Sidebar: I want to mention, Runnerpeeps, Run the Bluegrass has had an AWESOME ramp up to their run. AWESOME! I’ve not seen anything like it before. They’ve set up tours of thoroughbred horse farms & bourbon distillery tours – all just there for the signing up! Some complimentary, some with a cost – but none of them expensive. Their social media campaign has me incredibly excited about the run and the weekend. Consider taking a look at it if 13.1’s interest you.

The other thing that is changing up is the morning bootcamp in my routine. I wrote back in October that there had been some changes made to the program and I’m just not happy with how things are now (part of the reason happy slid off into a ditch). After a little bit of drama on Friday between me and the trainer (we didn’t even speak to each other this morning), it’s time to let that go. He’s a really good-hearted person, but I am a piss-poor training match for his style. A thing that makes me intensely sad because it’s the perfect time slot, literally 3 minutes from my house, and for more than a year I had great results with it. But I haven’t really progressed since October, and nothing in the foreseeable future is going to change with that class, which means it’s time for a new plan. *sigh*

On the up-side – the upheaval in routine will create some space for new things. I’m still paid into bootcamp for a month, so I have some time to get a new schedule in place & play around a bit. I’ve scheduled a training session with the trainer that I really liked (& had mass progress with (the prior bootcamp instructor)) for tomorrow. We’ll see how that goes. I have some options for other resistance training classes already in place. Probably the reason for the happy factor. I like having part of a plan formulated already. Moving the resistance training around a bit might open up more space for yoga, and get my legs some quality recovery time between runs. 6 weeks out to 13.1 probably isn’t the ideal time to craft a new training schedule, but it may actually be helpful. Ya never know. I know if I’m happier, that is definitely helpful. So, focus on the happy.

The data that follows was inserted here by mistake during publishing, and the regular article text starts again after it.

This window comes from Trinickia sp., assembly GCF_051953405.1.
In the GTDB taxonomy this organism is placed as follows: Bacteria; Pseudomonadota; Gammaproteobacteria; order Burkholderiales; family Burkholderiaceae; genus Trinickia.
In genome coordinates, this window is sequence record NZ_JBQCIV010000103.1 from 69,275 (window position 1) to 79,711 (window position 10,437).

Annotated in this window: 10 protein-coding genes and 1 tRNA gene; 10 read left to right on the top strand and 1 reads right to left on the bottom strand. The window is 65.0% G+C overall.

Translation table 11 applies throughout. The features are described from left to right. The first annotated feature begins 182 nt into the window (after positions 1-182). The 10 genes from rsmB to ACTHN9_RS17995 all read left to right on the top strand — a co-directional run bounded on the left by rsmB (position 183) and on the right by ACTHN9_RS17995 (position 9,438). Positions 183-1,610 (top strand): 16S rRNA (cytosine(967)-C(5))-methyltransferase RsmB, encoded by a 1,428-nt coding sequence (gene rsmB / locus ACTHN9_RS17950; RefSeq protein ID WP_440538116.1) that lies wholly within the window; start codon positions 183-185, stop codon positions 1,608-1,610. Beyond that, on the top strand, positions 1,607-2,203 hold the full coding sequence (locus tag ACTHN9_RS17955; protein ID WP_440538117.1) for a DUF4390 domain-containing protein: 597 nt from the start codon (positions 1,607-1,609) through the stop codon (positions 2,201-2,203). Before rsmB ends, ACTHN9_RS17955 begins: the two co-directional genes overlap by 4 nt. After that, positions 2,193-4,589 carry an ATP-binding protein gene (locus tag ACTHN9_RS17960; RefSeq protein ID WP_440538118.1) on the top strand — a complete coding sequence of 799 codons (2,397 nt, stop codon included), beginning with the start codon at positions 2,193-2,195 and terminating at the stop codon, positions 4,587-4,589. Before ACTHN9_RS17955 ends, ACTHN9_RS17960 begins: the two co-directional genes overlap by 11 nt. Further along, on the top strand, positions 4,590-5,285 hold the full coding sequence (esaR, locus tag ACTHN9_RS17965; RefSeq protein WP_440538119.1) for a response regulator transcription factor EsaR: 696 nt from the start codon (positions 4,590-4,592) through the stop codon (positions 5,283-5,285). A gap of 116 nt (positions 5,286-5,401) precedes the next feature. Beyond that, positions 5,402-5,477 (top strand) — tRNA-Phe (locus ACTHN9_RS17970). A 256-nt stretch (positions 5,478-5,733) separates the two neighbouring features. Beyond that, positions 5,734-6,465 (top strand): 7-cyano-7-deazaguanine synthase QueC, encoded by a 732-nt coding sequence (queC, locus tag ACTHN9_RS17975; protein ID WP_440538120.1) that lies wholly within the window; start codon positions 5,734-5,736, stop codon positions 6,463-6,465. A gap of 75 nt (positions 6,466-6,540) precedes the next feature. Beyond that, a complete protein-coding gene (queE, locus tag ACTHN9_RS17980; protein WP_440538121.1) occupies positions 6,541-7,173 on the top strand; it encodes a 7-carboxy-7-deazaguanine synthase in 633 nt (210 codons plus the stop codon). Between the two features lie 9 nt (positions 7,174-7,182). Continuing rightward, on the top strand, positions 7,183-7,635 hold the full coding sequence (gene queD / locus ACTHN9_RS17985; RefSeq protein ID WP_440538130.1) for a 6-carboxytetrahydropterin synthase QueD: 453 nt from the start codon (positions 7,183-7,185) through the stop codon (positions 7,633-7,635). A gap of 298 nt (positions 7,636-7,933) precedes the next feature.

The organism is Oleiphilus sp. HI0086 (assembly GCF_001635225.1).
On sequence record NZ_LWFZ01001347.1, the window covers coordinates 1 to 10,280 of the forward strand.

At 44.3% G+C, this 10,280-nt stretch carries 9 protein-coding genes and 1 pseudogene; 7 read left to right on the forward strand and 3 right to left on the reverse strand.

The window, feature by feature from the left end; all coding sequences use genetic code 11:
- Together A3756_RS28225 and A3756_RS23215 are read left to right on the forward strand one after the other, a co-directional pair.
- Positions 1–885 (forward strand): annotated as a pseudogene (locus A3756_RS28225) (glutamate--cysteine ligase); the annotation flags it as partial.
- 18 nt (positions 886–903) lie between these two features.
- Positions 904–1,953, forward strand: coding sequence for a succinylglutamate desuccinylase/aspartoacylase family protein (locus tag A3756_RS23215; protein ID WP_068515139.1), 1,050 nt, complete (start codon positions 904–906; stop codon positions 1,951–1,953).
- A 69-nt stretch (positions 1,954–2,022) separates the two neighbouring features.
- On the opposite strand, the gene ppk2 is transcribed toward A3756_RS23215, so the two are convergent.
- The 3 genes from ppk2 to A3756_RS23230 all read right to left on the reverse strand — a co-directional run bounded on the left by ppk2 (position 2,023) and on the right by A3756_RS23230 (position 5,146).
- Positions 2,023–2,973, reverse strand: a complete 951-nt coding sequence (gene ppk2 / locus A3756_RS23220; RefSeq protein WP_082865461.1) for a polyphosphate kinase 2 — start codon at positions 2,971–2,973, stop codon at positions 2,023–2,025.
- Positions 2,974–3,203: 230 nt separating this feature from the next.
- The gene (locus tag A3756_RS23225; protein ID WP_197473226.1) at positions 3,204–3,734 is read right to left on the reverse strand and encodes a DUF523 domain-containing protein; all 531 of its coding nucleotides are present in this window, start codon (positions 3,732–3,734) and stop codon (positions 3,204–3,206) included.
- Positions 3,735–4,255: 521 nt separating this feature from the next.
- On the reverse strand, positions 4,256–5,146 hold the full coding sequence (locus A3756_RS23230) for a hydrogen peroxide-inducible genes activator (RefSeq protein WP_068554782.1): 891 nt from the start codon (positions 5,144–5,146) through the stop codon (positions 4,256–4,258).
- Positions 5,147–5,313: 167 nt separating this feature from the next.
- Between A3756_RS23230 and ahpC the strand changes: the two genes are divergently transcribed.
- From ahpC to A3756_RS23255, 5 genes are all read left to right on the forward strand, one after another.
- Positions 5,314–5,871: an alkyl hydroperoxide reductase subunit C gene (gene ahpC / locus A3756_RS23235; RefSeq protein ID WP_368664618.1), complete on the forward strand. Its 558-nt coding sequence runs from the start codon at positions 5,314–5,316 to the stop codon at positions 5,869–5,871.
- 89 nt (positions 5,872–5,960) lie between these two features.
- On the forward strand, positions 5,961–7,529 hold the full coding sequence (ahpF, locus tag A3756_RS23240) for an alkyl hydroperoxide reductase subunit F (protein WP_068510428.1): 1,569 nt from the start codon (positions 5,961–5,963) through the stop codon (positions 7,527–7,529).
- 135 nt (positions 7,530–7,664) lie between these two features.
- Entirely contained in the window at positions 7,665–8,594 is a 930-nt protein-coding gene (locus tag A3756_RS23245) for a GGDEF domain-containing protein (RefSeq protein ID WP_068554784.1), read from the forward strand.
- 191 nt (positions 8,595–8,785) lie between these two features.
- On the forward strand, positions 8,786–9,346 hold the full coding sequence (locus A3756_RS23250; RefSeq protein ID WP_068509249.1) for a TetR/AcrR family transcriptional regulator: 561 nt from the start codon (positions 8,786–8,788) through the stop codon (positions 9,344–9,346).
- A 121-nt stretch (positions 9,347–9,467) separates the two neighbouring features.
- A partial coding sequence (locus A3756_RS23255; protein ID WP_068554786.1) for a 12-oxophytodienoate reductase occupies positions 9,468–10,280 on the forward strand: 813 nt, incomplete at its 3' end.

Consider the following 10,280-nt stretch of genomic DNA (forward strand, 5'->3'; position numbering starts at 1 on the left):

If my trainer asks what I want to do tomorrow, would it be weird if I just said “I want to have fun. Now please kill me.”?


I know this photo is awful, but c’mon, cell phone & supermarket lighting. Cut me some slack.

Just wondering if anyone else sees what I see here…so please…chime in in the comments.

I’ll add – the cover of “Psychology Today” on the far left reads “What Your Desires Reveal”.

The “Law of Attraction” cover (I’m not sure if that’s the name of the magazine.) reads “Love Yourself More“.

Both of which, I find highly ironic in the given context.